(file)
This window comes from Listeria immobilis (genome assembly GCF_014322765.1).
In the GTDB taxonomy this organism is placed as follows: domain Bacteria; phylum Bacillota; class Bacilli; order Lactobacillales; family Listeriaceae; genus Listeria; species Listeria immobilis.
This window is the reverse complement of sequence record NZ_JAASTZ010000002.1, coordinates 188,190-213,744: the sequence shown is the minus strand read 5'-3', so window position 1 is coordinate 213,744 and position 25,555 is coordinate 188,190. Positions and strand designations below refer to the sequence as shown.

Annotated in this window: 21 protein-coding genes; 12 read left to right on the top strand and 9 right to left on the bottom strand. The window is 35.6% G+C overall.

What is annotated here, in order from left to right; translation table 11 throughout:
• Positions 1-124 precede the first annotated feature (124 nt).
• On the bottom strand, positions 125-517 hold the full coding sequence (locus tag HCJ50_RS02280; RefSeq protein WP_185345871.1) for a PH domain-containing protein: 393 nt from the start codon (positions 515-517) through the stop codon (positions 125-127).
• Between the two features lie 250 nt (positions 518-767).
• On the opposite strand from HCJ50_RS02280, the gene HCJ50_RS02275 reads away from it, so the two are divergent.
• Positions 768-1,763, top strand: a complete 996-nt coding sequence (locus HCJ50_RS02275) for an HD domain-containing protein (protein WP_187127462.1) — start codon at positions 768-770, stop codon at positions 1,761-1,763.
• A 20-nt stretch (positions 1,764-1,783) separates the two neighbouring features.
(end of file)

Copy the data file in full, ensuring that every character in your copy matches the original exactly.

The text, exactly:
This window comes from Listeria immobilis (genome assembly GCF_014322765.1).
In the GTDB taxonomy this organism is placed as follows: domain Bacteria; phylum Bacillota; class Bacilli; order Lactobacillales; family Listeriaceae; genus Listeria; species Listeria immobilis.
This window is the reverse complement of sequence record NZ_JAASTZ010000002.1, coordinates 188,190-213,744: the sequence shown is the minus strand read 5'-3', so window position 1 is coordinate 213,744 and position 25,555 is coordinate 188,190. Positions and strand designations below refer to the sequence as shown.

Annotated in this window: 21 protein-coding genes; 12 read left to right on the top strand and 9 right to left on the bottom strand. The window is 35.6% G+C overall.

What is annotated here, in order from left to right; translation table 11 throughout:
• Positions 1-124 precede the first annotated feature (124 nt).
• On the bottom strand, positions 125-517 hold the full coding sequence (locus tag HCJ50_RS02280; RefSeq protein WP_185345871.1) for a PH domain-containing protein: 393 nt from the start codon (positions 515-517) through the stop codon (positions 125-127).
• Between the two features lie 250 nt (positions 518-767).
• On the opposite strand from HCJ50_RS02280, the gene HCJ50_RS02275 reads away from it, so the two are divergent.
• Positions 768-1,763, top strand: a complete 996-nt coding sequence (locus HCJ50_RS02275) for an HD domain-containing protein (protein WP_187127462.1) — start codon at positions 768-770, stop codon at positions 1,761-1,763.
• A 20-nt stretch (positions 1,764-1,783) separates the two neighbouring features.